BELLA VISTA — Preseason prognosticators have predominantly pronounced Arkansas as a program rebuilding under new coach Bret Bielema in 2013.

The reasons are clear: Arkansas went 4-8 last season and are moving on without 2013 NFL Draft picks Tyler Wilson, Knile Davis, Cobi Hamilton and Chris Gragg. They’re transitioning to a new style of play, trading in a pass-happy attack for a rough and rugged run-oriented approach. And then there’s the challenging schedule.

So Bielema understands getting less-than-impressive predictions. But he also said Friday they make him think back to his first season at Wisconsin.

“I had some similar comments, thought it would be tough for Wisconsin to transition into my leadership,” Bielema said about 2007, when he took over for Barry Alvarez.

“We went 12-1 and played pretty well. Again, I don't worry too much at all about what other people say about us. I worry more about what our players talk about, what I talk about. And that's the part I hold dear to my heart.”

Bielema spoke about his expectations for 2013, among other topics, before participating in the Northwest Arkansas Razorback Clubs’ Celebrity Golf Scramble in Bella Vista on Friday. The event, which originally was canceled in May because of wet weather, took place roughly 10 weeks before the start of the 2013 season.

It also came in the middle of the long summer, where prognostications and projections dominate conversation. USA Today, which is profiling one college football team each day until the start of the season, ranked Arkansas 83rd out of 125 Football Championship Subdivision programs earlier this week. The preview also described six wins and bowl eligibility as a “dream season” for the Hogs.

“Welcome to the definition of a rebuilding season: Arkansas has a new staff, new philosophies, new personnel at several key spots and one of the toughest schedules imaginable,” a USA Today preview of the Razorbacks read. “What else could happen but a season with no more than four wins? Get ready, because here it comes.”

It’s the same sentiment in Athlon’s magazine, which polled SEC coaches anonymously about other teams. A coach asked about Arkansas offered a blunt assessment of what Bielema and the Razorbacks could be facing in the fall.

“They have a long ways to go,” the anonymous SEC coach told Athlon’s. “That’s nothing against the new coaching staff. But they are going to be terrible in Year 1.”

Bielema, who said he was made aware of the comments and projections, acknowledged the season won’t be easy as Arkansas adapts to its new identity. But he’s not listening to the notion Arkansas will miss a bowl game once again.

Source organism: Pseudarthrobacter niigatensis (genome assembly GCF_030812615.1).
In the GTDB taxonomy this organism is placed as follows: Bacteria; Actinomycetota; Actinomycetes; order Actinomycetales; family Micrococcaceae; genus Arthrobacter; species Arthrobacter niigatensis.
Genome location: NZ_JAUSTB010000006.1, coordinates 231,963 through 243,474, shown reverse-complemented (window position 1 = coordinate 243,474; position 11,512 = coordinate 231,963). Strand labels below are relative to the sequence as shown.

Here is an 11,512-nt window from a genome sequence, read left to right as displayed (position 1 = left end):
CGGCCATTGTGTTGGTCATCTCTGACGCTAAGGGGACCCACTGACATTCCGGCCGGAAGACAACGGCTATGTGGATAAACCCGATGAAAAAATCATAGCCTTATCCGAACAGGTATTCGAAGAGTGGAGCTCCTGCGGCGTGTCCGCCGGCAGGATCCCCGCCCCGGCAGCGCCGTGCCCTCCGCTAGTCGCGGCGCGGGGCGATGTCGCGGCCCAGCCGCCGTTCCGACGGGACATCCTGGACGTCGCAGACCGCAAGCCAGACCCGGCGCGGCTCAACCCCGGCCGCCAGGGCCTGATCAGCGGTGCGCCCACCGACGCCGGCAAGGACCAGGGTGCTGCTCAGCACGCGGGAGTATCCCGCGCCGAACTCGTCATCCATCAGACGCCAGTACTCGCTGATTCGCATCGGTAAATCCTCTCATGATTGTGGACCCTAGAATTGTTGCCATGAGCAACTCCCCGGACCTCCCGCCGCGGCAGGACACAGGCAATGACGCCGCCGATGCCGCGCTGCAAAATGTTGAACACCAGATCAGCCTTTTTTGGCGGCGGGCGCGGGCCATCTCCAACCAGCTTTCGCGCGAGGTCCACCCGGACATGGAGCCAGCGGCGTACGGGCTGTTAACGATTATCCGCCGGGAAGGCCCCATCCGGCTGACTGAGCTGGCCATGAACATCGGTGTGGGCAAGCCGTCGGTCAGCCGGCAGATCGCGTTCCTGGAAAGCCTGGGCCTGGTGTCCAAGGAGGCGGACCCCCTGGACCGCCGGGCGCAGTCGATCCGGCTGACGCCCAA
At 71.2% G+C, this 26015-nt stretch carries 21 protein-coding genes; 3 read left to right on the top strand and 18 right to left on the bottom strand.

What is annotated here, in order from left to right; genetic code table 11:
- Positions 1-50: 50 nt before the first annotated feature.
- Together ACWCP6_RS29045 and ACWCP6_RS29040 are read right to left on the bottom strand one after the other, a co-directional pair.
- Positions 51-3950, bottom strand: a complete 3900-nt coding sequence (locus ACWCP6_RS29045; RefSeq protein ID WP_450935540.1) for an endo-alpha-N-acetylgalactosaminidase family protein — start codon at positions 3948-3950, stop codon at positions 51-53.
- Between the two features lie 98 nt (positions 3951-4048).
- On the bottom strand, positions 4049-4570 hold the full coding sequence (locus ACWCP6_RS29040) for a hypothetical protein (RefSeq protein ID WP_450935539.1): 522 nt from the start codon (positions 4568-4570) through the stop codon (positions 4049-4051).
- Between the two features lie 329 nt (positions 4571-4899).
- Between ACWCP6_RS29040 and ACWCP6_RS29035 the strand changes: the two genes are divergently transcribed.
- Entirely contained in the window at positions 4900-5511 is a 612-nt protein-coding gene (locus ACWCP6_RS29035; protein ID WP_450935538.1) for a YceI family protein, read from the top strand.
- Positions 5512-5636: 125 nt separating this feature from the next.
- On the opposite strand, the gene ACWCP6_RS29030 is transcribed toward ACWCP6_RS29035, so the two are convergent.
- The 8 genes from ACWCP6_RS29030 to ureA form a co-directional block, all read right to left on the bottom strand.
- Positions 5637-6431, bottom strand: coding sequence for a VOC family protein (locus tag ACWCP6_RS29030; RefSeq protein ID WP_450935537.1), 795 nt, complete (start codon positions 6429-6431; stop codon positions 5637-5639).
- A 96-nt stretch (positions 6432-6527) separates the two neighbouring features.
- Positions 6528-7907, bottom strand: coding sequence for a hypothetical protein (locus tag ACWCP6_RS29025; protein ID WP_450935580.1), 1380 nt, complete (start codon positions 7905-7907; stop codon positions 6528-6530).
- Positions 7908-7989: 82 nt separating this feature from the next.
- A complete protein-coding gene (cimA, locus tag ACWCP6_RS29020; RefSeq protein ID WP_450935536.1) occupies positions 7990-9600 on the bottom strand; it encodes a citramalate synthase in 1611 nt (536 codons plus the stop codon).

One of his reasons? It has never happened during his seven years as a head coach.

“I would say this: I really pride myself and I think our staff takes a lot of pride in we get better every day,” Bielema said. “We'll take on our opener and we'll get where we're at at the end of that game and figure out where we're going game two. …

“Whether I'm here two years from now, five years from now, 10 years from now, someone asks me how do you define the season, my answer will never change. It's you get better every week. You put your best players in position to have success. And at the end of the year you look back at your totals and see where you're at.”

Arkansas faces a big challenge, though, because of a schedule rated as one of the nation’s toughest. Nine opponents reached bowl games last season and the Hogs face five of them on the road (Rutgers, Florida, Alabama, Ole Miss and LSU).

Arkansas will have inexperienced players at key positions, too, beginning with quarterback Brandon Allen and running back Jonathan Williams. There are questions at linebacker and the offensive line, which wasn’t regarded as a strong run-blocking group under former coach Bobby Petrino’s staff the past few years.

All are challenges. But Bielema said he and the Hogs will embrace the underdog role.

“I get it,” Bielema said. “I understand from the outside world looking in how that perception is there with a new head coach and all the transition. We lost a lot of really good players. But I was emphatic, especially when I knew I had 20 seniors in that room to begin with in December, that I didn't want it to be a rebuilding.”